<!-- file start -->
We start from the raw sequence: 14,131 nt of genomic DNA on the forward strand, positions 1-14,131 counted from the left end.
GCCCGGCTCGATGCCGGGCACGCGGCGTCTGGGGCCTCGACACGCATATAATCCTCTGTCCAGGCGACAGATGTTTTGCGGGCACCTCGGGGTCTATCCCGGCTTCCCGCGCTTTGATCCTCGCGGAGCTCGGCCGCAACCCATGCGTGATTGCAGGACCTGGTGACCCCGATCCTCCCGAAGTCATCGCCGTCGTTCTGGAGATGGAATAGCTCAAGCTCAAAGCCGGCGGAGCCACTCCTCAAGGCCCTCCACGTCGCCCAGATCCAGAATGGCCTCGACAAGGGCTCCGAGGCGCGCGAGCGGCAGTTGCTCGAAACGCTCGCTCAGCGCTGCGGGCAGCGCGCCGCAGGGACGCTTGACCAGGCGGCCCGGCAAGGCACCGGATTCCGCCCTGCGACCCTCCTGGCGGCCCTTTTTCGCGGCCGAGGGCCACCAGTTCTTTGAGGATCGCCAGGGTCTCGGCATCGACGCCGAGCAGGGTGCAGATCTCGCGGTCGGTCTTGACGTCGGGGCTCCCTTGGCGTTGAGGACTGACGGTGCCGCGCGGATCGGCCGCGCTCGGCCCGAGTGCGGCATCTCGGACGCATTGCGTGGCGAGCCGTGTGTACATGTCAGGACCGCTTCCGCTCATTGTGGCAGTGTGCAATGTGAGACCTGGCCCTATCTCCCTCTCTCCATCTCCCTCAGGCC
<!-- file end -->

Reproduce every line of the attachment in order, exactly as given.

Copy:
We start from the raw sequence: 14,131 nt of genomic DNA on the forward strand, positions 1-14,131 counted from the left end.
GCCCGGCTCGATGCCGGGCACGCGGCGTCTGGGGCCTCGACACGCATATAATCCTCTGTCCAGGCGACAGATGTTTTGCGGGCACCTCGGGGTCTATCCCGGCTTCCCGCGCTTTGATCCTCGCGGAGCTCGGCCGCAACCCATGCGTGATTGCAGGACCTGGTGACCCCGATCCTCCCGAAGTCATCGCCGTCGTTCTGGAGATGGAATAGCTCAAGCTCAAAGCCGGCGGAGCCACTCCTCAAGGCCCTCCACGTCGCCCAGATCCAGAATGGCCTCGACAAGGGCTCCGAGGCGCGCGAGCGGCAGTTGCTCGAAACGCTCGCTCAGCGCTGCGGGCAGCGCGCCGCAGGGACGCTTGACCAGGCGGCCCGGCAAGGCACCGGATTCCGCCCTGCGACCCTCCTGGCGGCCCTTTTTCGCGGCCGAGGGCCACCAGTTCTTTGAGGATCGCCAGGGTCTCGGCATCGACGCCGAGCAGGGTGCAGATCTCGCGGTCGGTCTTGACGTCGGGGCTCCCTTGGCGTTGAGGACTGACGGTGCCGCGCGGATCGGCCGCGCTCGGCCCGAGTGCGGCATCTCGGACGCATTGCGTGGCGAGCCGTGTGTACATGTCAGGACCGCTTCCGCTCATTGTGGCAGTGTGCAATGTGAGACCTGGCCCTATCTCCCTCTCTCCATCTCCCTCAGGCC